There was 184 total T-DOC® 5Fr ACC were used in four tests to characterize the observed parameters. For the first test (n=118), pressure offset and linearity data was obtained by inserting each catheter’s pressure sensing balloon into a custom pressurized chamber, and catheter pressure read by a transducer (Digiquartz® Model 745, Paroscientific Inc, Redmond, WA). The balloon was charged according to the manufacturer’s instructions, and influenced by step pressure changes in the chamber. The offset was calculated by taking the difference between the applied pressure and pressure detected by the transducer. Regression analysis was performed to determine the linearity of the detected catheter pressure over increasing chamber pressure. Data for the second test (n=40), frequency response, was collected by placing a charged ACC sensor balloon inside a water column. The column was rigidly fixed to a pressure pulse generator (PPG601A, Flometrics, Carlsbad, CA) that introduced sinusoidal pressure waves with a sweep function of frequencies from 1 to 30Hz. A 50% amplitude attenuation (-6db) frequency was used to identify the functional bandwidth of the catheter frequencies1. The third test (n=5), pressure drift, used a custom pressure chamber held at 50 cmH2O, inside a water bath at 37°C, for 2 hours with catheter pressures recorded at t=0, 1 and 2 hours. The fourth test (n=15), infusion rate, was a simulated bladder infusion (Nexam Pro with 5-roller pump, MMS, Enschede, NL), that used a calibrated scale for post-infusion comparison. Each tested rate was infused for 5 minutes to attain a time-averaged infusion volume, except at 5mL/min which was infused for 20 minutes as per acceptability guidelines for low-infusion rates 2] Each parameter is reported as mean ± standard deviation.
The Author found that the 5Fr ACC showed linearity of 0.99 ± 0.01, between 136 to 272cmH20, with a r^2 value of 1.00. The offset was shown to be -0.18 ± 1.09%, -1.03 ± 0.83%, -1.65 ± 0.65% at pressures of 136, 204 and 272cmH2O respectively. The catheters demonstrated an increased offset value, but decreased variability, as the catheters reached the maximums of their test range. The frequency response test demonstrated an immediate amplitude decay. The initial output voltage signal was attenuated by 50% at 7.13 ± 0.88Hz. The pressure drift test showed a slow pressure decay over a two-hour period with a reduction in measured pressure of 0.48 ± 1.08% at 1hr and –0.36 ± 1.46% at 2 hr. The infusion rates of 20-70mL/min produced offsets between 0.43% and 1.54% in total volume while at 5mL/min yielded on average -0.14mL/min offset 2] The mean test results are illustrated in figure 1 with graphs A-D corresponding to tests 1-4 respectively.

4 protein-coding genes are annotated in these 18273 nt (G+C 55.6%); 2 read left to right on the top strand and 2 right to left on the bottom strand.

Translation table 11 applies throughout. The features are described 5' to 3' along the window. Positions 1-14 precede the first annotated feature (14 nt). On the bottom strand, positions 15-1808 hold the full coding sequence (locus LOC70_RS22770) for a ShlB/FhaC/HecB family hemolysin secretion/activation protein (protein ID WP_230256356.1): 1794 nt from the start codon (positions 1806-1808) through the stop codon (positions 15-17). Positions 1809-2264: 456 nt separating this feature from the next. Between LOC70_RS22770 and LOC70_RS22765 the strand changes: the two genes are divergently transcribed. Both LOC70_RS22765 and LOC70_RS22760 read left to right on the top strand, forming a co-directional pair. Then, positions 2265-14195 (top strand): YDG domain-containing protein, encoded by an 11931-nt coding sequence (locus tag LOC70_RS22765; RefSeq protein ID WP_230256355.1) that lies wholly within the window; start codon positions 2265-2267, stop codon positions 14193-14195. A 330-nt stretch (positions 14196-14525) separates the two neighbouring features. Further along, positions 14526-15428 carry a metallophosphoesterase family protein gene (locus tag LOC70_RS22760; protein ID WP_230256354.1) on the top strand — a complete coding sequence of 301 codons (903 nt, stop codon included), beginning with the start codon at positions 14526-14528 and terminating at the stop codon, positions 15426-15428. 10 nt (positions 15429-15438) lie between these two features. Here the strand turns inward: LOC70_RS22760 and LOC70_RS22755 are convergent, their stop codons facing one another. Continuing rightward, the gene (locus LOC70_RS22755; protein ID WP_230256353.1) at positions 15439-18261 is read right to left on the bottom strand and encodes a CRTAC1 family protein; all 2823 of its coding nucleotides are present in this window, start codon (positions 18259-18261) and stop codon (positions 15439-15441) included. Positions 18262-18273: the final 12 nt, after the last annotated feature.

A linearity of 0.99 suggests that the pressure read from this catheter very closely follows the applied pressure, but was usually slightly lower than the actual applied pressure. The ICS guidelines for urodynamic equipment suggests that the sum of all pressure offsets should not affect pressure accuracy by more than 3% . Most UDS studies do not run longer than one hour, and UDS pressures seldom hold at or above 200 cmH2O. Using the root sum of squares method, the combined pressure drift and linear offset of this catheter, stated after one hour at a pressure of 203 cmH2O is -1.18%. While the pressure drift test was a pilot study and more data is needed to draw a conclusion, the results obtained indicate acceptable total pressure offset. The infusion rates from this study indicate an acceptable infusion from 5mL/min to 70mL/min, which should fulfill the needs of most UDS studies.
The author suggested that the T-DOC® 5Fr ACC will be suitable for use in UDS studies. More data is needed to draw significant conclusions about the pressure drift and infusion rate.
Presented by: Megan Smith, Laborie Medical Technologies,
Co-Authors: Ciolfi V, Couri B M, Gallone S, Bhardwaj D, Laborie Medical Technologies,
Written by: Bilal Farhan, MD; Clinical Instructor, Female Pelvic Medicine and Reconstructive Surgery, University of California, Irvine Medical Center, Twitter: @Bilalfarhan79 at the 2018 ICS International Continence Society Meeting - August 28 - 31, 2018 – Philadelphia, PA USA